The demise of two more household energy suppliers has been confirmed by the industry regulator, less than 24 hours after the taxpayer was left liable for major player Bulb and its 1.7 million customers.
Ofgem revealed on Thursday afternoon that Entice Energy, which comprises both Entice Energy Supply Limited and Simply Your Energy Limited, and Orbit Energy Limited had ceased trading.
They had 5,400 and 65,000 customers respectively.
Unlike with Bulb, but in common with the previous collapse of 22 firms since September, customers will be appointed a new supplier under the regulator’s “safety net”.
Almost four million households have been affected by the raft of energy firm failures this year.
It has been caused by a COVID-related squeeze in gas supplies that has ramped up prices to record levels as companies and countries scramble to secure enough for the winter.
Bulb, which had 1.7 million customers, was deemed too big to fail because imposing such a flood of business on one provider was financially impossible.
It is now being run by a special administrator, Teneo, with up to £1.7bn of Treasury funding – £1,000 for each customer – to ensure continuity of supply pending a sale of the business.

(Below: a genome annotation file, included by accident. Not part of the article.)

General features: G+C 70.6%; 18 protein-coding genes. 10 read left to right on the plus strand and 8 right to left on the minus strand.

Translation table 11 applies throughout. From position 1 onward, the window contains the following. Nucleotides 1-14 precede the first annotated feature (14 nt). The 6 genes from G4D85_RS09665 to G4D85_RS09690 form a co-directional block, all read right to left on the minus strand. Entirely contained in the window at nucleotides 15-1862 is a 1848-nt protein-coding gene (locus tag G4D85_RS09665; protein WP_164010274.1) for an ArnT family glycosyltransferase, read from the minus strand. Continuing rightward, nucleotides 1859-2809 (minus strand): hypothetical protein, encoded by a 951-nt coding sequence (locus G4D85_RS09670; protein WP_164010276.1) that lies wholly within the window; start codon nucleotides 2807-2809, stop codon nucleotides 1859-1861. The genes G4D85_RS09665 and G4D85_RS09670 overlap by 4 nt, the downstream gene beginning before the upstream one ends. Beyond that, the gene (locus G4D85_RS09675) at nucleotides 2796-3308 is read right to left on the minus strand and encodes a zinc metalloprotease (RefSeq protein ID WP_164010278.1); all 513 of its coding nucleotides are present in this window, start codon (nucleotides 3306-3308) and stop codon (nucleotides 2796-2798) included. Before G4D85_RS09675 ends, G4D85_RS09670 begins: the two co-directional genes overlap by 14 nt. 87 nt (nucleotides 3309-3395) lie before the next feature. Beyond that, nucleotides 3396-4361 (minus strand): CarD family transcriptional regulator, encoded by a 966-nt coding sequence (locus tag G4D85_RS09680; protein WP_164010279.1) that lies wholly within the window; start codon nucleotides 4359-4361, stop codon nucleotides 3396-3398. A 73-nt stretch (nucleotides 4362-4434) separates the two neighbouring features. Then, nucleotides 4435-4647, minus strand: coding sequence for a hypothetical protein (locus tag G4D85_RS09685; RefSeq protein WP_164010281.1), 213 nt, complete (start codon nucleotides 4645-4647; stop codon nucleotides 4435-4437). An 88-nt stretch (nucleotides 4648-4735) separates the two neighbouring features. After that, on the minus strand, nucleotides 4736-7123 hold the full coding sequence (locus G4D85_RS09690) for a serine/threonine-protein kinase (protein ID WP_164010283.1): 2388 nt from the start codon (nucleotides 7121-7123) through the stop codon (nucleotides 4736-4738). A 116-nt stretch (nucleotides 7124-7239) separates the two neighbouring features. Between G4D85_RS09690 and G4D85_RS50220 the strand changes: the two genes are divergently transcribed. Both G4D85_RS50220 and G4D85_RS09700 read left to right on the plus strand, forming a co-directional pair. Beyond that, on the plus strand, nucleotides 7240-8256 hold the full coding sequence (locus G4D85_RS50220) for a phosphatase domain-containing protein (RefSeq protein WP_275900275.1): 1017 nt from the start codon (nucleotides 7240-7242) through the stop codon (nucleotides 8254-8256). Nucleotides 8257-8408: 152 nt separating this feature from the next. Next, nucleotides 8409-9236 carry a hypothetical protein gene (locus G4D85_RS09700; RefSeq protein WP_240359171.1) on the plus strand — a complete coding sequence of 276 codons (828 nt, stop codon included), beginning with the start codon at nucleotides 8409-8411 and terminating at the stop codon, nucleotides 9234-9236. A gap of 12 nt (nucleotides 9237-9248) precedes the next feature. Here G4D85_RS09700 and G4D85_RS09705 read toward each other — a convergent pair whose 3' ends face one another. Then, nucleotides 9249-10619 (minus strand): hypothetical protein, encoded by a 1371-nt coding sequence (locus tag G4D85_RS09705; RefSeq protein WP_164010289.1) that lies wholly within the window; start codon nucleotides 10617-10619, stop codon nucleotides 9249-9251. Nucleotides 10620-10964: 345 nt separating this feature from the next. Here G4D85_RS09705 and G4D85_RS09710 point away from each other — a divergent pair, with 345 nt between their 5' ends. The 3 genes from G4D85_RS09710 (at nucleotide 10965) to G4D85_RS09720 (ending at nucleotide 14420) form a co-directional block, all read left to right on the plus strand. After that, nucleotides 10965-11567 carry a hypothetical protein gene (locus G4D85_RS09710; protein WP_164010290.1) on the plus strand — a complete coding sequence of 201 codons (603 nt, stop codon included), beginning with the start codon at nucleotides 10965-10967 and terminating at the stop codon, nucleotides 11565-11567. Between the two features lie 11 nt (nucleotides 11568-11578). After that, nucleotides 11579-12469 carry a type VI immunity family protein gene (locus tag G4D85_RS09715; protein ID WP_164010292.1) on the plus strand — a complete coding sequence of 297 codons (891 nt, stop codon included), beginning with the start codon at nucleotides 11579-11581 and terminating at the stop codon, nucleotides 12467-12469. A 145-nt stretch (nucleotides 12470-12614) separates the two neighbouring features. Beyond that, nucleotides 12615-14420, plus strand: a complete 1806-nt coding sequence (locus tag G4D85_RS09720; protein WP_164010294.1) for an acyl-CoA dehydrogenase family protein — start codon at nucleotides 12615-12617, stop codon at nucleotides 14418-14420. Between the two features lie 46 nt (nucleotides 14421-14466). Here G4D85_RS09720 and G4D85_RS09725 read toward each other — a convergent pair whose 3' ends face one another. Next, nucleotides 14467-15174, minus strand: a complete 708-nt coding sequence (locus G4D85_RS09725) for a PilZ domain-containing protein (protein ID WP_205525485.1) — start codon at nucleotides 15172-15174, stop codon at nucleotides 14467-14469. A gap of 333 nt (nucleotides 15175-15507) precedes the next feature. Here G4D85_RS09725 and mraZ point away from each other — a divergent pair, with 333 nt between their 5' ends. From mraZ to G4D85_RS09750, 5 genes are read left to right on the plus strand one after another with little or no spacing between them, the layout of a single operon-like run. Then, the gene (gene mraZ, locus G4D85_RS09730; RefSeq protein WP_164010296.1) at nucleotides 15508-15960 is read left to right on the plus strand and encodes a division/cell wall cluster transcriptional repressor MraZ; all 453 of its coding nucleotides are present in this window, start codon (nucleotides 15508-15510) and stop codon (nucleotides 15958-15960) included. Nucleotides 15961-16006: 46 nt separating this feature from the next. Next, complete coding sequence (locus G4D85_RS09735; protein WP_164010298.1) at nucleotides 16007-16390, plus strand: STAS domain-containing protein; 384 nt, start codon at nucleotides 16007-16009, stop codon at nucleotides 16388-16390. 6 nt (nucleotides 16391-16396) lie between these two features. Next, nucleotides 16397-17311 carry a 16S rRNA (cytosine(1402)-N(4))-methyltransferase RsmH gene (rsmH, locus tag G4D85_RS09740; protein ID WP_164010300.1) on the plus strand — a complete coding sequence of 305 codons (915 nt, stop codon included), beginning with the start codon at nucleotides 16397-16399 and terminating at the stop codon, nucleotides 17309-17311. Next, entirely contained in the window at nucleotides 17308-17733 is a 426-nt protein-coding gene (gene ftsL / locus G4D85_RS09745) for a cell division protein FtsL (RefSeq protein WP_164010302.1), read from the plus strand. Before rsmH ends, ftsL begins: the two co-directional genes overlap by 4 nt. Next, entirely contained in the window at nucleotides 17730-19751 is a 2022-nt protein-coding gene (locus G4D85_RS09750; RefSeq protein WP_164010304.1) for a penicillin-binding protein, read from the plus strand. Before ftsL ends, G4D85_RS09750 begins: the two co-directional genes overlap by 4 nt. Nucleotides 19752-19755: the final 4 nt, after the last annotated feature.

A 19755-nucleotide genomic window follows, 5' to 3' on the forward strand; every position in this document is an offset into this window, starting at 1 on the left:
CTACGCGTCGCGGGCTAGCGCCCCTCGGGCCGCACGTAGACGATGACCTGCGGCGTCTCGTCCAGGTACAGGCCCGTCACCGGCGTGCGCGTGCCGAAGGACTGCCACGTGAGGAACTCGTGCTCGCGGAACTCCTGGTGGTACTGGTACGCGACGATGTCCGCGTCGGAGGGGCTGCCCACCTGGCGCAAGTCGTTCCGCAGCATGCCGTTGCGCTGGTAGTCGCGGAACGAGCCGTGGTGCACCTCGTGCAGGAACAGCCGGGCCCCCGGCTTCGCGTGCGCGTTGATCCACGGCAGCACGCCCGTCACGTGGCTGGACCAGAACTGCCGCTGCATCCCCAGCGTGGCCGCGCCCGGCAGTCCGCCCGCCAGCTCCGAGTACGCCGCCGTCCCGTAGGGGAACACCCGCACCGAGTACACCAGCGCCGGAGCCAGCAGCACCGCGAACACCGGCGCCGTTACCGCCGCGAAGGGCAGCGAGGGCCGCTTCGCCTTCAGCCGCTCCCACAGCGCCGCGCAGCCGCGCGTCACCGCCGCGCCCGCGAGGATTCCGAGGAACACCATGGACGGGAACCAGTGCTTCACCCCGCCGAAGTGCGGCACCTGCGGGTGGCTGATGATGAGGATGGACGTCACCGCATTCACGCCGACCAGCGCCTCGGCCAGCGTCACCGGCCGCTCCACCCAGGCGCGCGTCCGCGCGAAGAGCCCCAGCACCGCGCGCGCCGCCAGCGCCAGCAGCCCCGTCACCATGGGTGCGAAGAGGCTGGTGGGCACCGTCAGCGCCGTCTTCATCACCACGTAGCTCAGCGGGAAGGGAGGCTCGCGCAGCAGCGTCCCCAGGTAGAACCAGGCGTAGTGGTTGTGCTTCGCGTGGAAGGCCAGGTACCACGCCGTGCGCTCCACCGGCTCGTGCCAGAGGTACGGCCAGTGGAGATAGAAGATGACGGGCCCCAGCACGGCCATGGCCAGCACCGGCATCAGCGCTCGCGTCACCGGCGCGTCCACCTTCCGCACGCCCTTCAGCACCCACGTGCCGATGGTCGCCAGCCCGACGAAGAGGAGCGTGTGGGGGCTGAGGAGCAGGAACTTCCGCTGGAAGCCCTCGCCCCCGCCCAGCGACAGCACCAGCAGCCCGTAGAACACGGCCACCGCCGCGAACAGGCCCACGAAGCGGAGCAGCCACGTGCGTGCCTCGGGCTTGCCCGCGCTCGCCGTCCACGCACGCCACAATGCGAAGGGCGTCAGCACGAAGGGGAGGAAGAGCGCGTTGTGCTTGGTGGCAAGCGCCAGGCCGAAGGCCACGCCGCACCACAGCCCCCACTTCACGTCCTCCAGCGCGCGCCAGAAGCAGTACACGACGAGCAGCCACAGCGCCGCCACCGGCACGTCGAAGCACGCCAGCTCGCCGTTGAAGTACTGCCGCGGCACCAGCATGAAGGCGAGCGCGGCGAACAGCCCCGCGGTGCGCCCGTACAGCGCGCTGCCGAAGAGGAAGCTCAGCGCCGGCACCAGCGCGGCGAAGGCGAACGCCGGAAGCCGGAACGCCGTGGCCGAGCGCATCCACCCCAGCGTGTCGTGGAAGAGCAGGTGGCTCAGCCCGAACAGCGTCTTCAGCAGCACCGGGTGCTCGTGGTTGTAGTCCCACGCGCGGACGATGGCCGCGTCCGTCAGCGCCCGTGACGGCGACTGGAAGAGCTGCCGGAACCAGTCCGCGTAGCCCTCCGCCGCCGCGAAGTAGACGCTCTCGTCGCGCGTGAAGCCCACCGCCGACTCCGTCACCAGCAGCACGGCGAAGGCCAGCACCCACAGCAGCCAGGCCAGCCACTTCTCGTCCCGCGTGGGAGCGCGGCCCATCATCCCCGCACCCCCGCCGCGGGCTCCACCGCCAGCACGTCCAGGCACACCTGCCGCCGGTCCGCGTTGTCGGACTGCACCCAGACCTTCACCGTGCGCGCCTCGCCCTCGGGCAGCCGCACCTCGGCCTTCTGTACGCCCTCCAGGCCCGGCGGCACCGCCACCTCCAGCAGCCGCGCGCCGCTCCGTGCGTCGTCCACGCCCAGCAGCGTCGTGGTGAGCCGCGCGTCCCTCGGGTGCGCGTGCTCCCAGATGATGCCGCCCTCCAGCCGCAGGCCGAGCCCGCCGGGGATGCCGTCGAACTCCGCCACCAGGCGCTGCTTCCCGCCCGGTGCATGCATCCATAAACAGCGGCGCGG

The process is expected to take some time, especially given the fact that prices remain well above levels usual for the time of year.
A restructuring or sale of Bulb’s customer base would take place in the event no buyer can be found.
Neil Lawrence, Director of Retail at Ofgem, said of the two latest failures: ”Ofgem’s number one priority is to protect customers.
“We know this is a worrying time for many people and news of a supplier going out of business can be unsettling.
“I want to reassure affected customers that they do not need to worry. Under our safety net we’ll make sure your energy supplies continue.
“Ofgem will choose a new supplier for you and while we are doing this our advice is to wait until we appoint a new supplier and do not switch in the meantime. You can rely on your energy supply as normal. We will update you when we have chosen a new supplier, who will then get in touch about your tariff.”
That tariff will be on the government’s energy price cap as there are no cheaper fixed rate deals on the market.
The cap rose 12% at the start of October to reflect wholesale price increases ahead of last summer.
It is expected to rise again in April, following a review in February, to reflect further increases.
Economists have warned it could add hundreds more to annual bills.
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